back to article Chinese smart TV boxes infected with malware in PEACHPIT ad fraud campaign

Bot defense software vendor Human Security last week detailed an attack that "sold off-brand mobile and Connected TV (CTV) devices on popular online retailers and resale sites … preloaded with a known malware called Triada." Human named the campaign to infect and distribute the Android devices BADBOX. The infected devices were …

  1. Martin Summers

    Even the government are warning people against dodgy streaming boxes with billboard advertising campaigns saying "you're letting criminals in". Was quite surprised to see them. No-one is going to listen of course, so long as the box streams what they want. Most people are gleefully ignorant of what happens in the world around them and they will always be that way.

    1. Gene Cash Silver badge

      Actually, I think most people will remember the BPI's "HOME TAPING IS KILLING MUSIC" and ignore the billboards as more of the same.

      1. Martin-73 Silver badge

        That was precisely my response to seeing one this morning.

    2. Anonymous Coward
      Anonymous Coward

      In the good old days, of course the retailer was liable for dodgy products (in the UK at least), and the consumer or trading standards could hold them to account. But with online retailers and marketplaces that no longer works. The bigger and very well known ones try and keep their own retail sales clean - with only varying degrees of success - but when it comes to "marketplace" sales, then they insist they are not the retailer, merely an intermediary, perhaps a fulfilment house, but no, not a retailer. So they take the money but wash their hands of all accountability. And if the consumer wants to take it up, they'll need to take it up with whatever cowboy outfit in the back of beyond. If you're dealing with a marketplace that has little or no UK presence, then there's little the authorities can do.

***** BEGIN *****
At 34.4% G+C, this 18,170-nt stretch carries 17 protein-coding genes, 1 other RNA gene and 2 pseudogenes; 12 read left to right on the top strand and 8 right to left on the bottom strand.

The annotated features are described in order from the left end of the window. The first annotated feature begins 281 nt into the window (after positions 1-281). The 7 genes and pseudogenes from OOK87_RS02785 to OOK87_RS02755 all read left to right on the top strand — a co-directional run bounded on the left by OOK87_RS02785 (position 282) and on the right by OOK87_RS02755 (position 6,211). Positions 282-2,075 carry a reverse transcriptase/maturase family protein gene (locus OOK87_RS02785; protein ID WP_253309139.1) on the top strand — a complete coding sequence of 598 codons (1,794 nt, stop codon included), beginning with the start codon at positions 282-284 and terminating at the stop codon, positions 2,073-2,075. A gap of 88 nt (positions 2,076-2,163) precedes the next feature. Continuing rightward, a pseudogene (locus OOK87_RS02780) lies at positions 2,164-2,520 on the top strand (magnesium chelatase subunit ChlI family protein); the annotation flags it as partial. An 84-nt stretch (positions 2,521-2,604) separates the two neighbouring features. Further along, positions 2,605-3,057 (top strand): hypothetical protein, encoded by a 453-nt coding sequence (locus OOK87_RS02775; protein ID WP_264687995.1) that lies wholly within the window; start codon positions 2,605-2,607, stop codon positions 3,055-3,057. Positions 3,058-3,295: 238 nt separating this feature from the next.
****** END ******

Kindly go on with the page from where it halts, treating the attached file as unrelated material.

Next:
That's true for anything bought online, whether we're talking cheapo incendiary e-bikes, malware loaded IoT devices, unsafe phone chargers, counterfeit goods, or stuff that's simply non-compliant for example through inadequate product labelling. There's a consultation on changing the rule to give regulators more power to address things like this, and you can have your say before 24 October and pass it on to others - do read the consultation before responding, some is dull but that's the nature of policy consultations:

      https://www.gov.uk/government/consultations/smarter-regulation-uk-product-safety-review

      1. garwhale Bronze badge

        I would be surprised to see that the "not a retailer" defence stand up in court. On-line is legally no different from the old days, where you ordered stuff from a mail order catalogue by snail mail or telephone. If they say they are just a facilitator, you should transfer the payment direct to the seller.

    3. sanmigueelbeer
      Facepalm

      `tis all fun-n-games until somebody pokes an eye

      Would it make any difference?

      How many oil refineries, power plants, manufacturing/industrial plants, etc get hacked every year?

      The most fundamental question is still left unanswered: If these critical network infrastructure (CNI) are deemed "critical", then why is the CNI network connected to the internet?

      `tis all fun-n-games until somebody pokes an eye.

  2. garwhale Bronze badge

    So what are Amazon, AliBaba, AliExpress etc. doing about it? Are they recalling the devices, and if not why not?

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